Sweden Moves to End Forced Sterilization of Transgender People

Love Georg Elfvelin and Ulrika Westerlund delivering a petition to representative of the Swedish PM Fredrik Reinfeldt. Source: AllOut.org.

Fight disinformation. Get a daily recap of the facts that matter. Sign up for the free Mother Jones newsletter.


Swedish trans people and LGBT activists have something to celebrate this week, as the country—one of 17 in the European Union that requires sterilization for people who wish to switch genders on legal documents—may soon repeal the requirement. As I reported previously, Sweden’s liberal and moderate members of parliament expressed desire to remove forced sterilization last month, only to be blocked by an opposing coalition of conservative political groups led by the Christian Democrat Party. Now, according to the Swedish paper The Local, the Christian Democrat Party appears to have reversed its stance, making way for the repeal.

On February 18, The Local reported that Christian Democrat leader Göran Hägglund and others in the party “outlined the party’s new position in that it now wants the law changed and the sex-change sterilization requirement removed.” Why the sudden change in opinion? When the Christian Democrats and others announced that they would not support repealing forced sterilization, the news sparked outrage on the internet and among advocacy groups, sending shockwaves through international media. One petition by AllOut.org received nearly 80,000 signatures. The public pressure seems to have achieved some success.

 

Still, it’s not clear exactly when the sterilization requirement will be repealed. According to Andre Banks, executive director of All Out, “[the repeal]’s going to happen, it’s just a question of whether the bureaucratic process takes two months, or four months, or six months, and activists in Sweden are going to keep the pressure on.” Once the law is officially reversed, trans people in Sweden will get to have their ID and legal documents changed to reflect their gender “without having to go through what is often a really embarrassing terrifying process,” Banks says.

Banks and other activists working on the All Out campaign hope that reversing forced sterilization in Sweden will send a signal to other European countries. By working closely with partners, he says, their goal is “to find moments where international solidarity can help tip the balance in favor of greater equality.”

ONE MORE QUICK THING:

Or at least we hope. It’s fall fundraising time, and we’re trying to raise $250,000 to help fund Mother Jones’ journalism during a shorter than normal three-week push.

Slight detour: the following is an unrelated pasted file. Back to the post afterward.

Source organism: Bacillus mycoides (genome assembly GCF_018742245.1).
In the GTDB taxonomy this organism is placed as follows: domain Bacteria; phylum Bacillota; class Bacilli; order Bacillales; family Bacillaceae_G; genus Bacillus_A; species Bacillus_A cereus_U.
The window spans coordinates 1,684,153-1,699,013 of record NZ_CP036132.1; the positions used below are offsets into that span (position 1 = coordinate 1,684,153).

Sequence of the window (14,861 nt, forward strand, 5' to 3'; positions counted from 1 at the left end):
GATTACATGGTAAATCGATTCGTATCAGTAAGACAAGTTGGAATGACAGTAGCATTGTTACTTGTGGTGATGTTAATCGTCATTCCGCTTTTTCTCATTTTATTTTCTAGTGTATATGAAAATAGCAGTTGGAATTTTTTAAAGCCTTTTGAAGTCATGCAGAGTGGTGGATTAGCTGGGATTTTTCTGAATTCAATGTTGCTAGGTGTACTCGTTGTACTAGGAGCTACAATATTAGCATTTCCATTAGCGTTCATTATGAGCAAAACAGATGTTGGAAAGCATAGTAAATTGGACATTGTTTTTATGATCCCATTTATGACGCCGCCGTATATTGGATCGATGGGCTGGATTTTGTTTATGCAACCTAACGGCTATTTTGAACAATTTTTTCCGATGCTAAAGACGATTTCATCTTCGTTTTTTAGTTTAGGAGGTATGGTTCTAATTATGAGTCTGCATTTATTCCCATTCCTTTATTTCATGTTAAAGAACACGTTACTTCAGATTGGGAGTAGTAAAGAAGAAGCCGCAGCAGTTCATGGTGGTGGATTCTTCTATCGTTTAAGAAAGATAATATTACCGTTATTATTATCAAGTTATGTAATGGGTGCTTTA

If you’re reading this, a fundraising pitch at the bottom of an article, you must find our team’s reporting valuable and we hope you’ll consider supporting it with a donation of any amount right now if you can.

It’s really that simple. But if you’d like to read a bit more, our membership lead, Brian Hiatt, has a post for you highlighting some of our newsroom's impressive, impactful work of late—including two big investigations in just one day and covering voting rights the way it needs to be done—that we hope you'll agree is worth supporting.

payment methods

ONE MORE QUICK THING:

Or at least we hope. It’s fall fundraising time, and we’re trying to raise $250,000 to help fund Mother Jones’ journalism during a shorter than normal three-week push.

If you’re reading this, a fundraising pitch at the bottom of an article, you must find our team’s reporting valuable and we hope you’ll consider supporting it with a donation of any amount right now if you can.

It’s really that simple. But if you’d like to read a bit more, our membership lead, Brian Hiatt, has a post for you highlighting some of our newsroom's impressive, impactful work of late—including two big investigations in just one day and covering voting rights the way it needs to be done—that we hope you’ll agree is worth supporting.

payment methods

We Recommend

Latest

Sign up for our free newsletter

Subscribe to the Mother Jones Daily to have our top stories delivered directly to your inbox.

Get our award-winning magazine

Save big on a full year of investigations, ideas, and insights.

Subscribe

Support our journalism

Help Mother Jones' reporters dig deep with a tax-deductible donation.

Donate